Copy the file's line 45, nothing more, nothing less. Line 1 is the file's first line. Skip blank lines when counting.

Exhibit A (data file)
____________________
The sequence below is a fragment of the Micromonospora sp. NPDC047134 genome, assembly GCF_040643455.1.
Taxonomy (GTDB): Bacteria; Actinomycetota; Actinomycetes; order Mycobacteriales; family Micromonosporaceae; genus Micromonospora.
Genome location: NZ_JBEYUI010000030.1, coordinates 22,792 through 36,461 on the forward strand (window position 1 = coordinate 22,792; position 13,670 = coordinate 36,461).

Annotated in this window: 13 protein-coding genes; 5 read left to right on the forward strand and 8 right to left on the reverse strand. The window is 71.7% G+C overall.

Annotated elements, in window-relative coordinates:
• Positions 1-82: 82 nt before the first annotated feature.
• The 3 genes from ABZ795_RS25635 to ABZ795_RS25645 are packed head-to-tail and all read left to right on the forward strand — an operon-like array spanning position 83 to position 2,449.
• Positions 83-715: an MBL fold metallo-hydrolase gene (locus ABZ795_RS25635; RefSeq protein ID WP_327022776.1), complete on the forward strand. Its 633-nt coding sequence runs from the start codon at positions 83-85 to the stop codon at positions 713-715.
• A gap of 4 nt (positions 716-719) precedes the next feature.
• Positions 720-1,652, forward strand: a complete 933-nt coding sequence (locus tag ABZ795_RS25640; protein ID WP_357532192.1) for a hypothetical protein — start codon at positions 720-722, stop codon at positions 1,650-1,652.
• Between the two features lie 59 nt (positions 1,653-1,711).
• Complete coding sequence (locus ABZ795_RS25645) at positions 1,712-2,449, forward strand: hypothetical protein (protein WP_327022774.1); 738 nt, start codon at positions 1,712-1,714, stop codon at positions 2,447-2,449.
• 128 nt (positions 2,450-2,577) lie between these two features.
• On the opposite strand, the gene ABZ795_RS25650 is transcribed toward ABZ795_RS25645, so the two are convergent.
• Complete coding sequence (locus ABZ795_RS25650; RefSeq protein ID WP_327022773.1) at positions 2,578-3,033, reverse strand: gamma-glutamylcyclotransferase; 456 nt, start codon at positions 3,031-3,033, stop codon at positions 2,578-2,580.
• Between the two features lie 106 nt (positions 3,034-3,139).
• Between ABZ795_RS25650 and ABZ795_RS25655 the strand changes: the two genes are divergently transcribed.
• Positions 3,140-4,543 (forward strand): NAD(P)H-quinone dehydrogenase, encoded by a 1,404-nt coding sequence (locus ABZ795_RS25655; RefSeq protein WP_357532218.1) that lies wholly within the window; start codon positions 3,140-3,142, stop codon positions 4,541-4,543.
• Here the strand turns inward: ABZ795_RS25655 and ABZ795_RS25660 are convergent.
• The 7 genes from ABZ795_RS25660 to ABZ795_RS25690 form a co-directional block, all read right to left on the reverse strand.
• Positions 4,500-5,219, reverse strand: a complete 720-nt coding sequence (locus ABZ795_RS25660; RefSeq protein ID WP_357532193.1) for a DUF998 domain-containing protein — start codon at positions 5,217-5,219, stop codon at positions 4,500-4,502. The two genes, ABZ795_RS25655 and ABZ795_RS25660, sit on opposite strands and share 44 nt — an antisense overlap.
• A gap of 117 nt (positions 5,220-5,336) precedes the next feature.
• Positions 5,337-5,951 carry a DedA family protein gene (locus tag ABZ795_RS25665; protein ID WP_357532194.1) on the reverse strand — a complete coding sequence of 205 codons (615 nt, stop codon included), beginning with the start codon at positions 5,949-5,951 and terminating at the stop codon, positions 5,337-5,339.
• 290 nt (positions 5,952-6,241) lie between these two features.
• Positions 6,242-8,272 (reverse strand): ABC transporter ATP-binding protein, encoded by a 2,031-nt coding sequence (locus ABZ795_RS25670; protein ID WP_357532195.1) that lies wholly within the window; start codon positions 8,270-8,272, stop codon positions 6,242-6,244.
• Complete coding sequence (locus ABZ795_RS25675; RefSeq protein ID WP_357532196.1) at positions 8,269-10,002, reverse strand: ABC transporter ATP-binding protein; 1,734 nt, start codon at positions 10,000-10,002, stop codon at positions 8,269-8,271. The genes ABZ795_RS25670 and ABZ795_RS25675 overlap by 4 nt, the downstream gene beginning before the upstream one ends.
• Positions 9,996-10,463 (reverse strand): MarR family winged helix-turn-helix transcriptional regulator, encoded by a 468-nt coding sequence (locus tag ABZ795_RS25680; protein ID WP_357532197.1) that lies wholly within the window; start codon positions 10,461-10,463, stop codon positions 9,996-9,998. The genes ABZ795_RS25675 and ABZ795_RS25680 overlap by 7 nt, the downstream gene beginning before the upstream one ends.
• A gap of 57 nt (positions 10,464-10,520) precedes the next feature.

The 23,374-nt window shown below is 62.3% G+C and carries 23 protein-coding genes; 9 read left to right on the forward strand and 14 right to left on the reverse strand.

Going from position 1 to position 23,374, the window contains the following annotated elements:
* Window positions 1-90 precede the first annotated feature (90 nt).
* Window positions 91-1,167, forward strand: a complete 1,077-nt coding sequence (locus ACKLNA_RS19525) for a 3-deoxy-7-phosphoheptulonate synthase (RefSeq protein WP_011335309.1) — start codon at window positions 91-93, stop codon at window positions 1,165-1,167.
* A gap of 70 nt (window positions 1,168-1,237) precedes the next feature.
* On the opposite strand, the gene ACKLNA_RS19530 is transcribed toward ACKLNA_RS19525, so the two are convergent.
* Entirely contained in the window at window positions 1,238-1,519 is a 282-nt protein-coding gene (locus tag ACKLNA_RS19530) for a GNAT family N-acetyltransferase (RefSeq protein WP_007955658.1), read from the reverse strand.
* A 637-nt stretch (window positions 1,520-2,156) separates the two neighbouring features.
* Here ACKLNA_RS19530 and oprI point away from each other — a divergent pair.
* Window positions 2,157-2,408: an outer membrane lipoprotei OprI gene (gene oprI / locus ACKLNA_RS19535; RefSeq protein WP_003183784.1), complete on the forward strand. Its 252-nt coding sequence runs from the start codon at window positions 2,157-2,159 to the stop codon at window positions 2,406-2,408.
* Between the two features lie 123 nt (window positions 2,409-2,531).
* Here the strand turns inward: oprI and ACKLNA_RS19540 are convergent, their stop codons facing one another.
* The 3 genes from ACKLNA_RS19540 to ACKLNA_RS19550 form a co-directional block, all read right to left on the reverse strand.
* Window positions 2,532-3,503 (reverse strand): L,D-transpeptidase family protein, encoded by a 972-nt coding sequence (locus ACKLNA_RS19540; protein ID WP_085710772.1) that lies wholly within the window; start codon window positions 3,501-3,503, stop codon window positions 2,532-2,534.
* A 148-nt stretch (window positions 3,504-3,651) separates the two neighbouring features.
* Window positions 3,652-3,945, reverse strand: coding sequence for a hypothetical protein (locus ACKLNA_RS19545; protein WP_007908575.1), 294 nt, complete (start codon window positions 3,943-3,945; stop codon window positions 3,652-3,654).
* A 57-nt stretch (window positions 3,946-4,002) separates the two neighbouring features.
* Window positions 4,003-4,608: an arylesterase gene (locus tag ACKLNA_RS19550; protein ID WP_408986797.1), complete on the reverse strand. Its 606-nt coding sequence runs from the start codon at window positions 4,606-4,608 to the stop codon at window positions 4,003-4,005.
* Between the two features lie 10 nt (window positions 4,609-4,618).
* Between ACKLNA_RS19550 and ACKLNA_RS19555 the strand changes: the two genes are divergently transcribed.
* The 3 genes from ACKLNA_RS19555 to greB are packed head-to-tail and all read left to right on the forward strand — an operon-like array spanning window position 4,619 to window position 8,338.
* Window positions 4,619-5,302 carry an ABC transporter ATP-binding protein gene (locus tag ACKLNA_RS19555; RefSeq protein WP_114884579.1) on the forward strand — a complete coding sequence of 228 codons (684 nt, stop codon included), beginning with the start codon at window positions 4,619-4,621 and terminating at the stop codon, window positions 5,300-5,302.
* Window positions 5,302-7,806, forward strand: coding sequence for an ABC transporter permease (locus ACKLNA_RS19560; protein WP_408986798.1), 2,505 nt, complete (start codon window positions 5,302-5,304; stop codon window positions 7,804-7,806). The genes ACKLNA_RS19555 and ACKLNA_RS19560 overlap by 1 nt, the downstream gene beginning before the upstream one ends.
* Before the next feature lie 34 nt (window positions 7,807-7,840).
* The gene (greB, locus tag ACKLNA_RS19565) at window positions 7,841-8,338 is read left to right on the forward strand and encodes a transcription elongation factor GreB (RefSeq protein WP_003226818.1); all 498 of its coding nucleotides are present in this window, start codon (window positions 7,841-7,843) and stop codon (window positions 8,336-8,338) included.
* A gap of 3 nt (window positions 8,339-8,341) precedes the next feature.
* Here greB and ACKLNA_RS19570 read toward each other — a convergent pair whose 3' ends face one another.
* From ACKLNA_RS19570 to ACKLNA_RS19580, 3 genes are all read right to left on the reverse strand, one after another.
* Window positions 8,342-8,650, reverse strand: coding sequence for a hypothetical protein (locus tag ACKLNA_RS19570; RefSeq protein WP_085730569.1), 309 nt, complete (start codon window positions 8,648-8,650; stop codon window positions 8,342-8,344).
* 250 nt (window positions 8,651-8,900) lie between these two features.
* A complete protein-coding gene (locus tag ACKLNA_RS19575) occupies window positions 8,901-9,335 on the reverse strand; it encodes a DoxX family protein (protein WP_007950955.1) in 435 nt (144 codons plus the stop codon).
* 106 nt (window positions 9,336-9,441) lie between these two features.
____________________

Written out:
* A 57-nt stretch (window positions 3,946-4,002) separates the two neighbouring features.